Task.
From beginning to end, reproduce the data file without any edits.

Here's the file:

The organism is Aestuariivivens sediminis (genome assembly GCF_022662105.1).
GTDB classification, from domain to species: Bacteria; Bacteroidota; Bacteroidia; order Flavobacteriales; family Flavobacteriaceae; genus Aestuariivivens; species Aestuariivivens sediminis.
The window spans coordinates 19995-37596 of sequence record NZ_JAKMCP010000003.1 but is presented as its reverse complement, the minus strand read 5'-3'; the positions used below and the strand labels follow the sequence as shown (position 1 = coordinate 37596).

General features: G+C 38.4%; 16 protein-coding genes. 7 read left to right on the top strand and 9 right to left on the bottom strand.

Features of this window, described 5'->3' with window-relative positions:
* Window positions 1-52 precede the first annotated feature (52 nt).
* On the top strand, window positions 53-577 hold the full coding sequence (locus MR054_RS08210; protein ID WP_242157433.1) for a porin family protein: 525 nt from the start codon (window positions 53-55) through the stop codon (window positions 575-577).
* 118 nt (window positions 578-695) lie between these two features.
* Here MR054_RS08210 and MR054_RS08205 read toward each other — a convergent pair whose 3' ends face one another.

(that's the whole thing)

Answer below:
The organism is Aestuariivivens sediminis (genome assembly GCF_022662105.1).
GTDB classification, from domain to species: Bacteria; Bacteroidota; Bacteroidia; order Flavobacteriales; family Flavobacteriaceae; genus Aestuariivivens; species Aestuariivivens sediminis.
The window spans coordinates 19995-37596 of sequence record NZ_JAKMCP010000003.1 but is presented as its reverse complement, the minus strand read 5'-3'; the positions used below and the strand labels follow the sequence as shown (position 1 = coordinate 37596).

General features: G+C 38.4%; 16 protein-coding genes. 7 read left to right on the top strand and 9 right to left on the bottom strand.

Features of this window, described 5'->3' with window-relative positions:
* Window positions 1-52 precede the first annotated feature (52 nt).
* On the top strand, window positions 53-577 hold the full coding sequence (locus MR054_RS08210; protein ID WP_242157433.1) for a porin family protein: 525 nt from the start codon (window positions 53-55) through the stop codon (window positions 575-577).
* 118 nt (window positions 578-695) lie between these two features.
* Here MR054_RS08210 and MR054_RS08205 read toward each other — a convergent pair whose 3' ends face one another.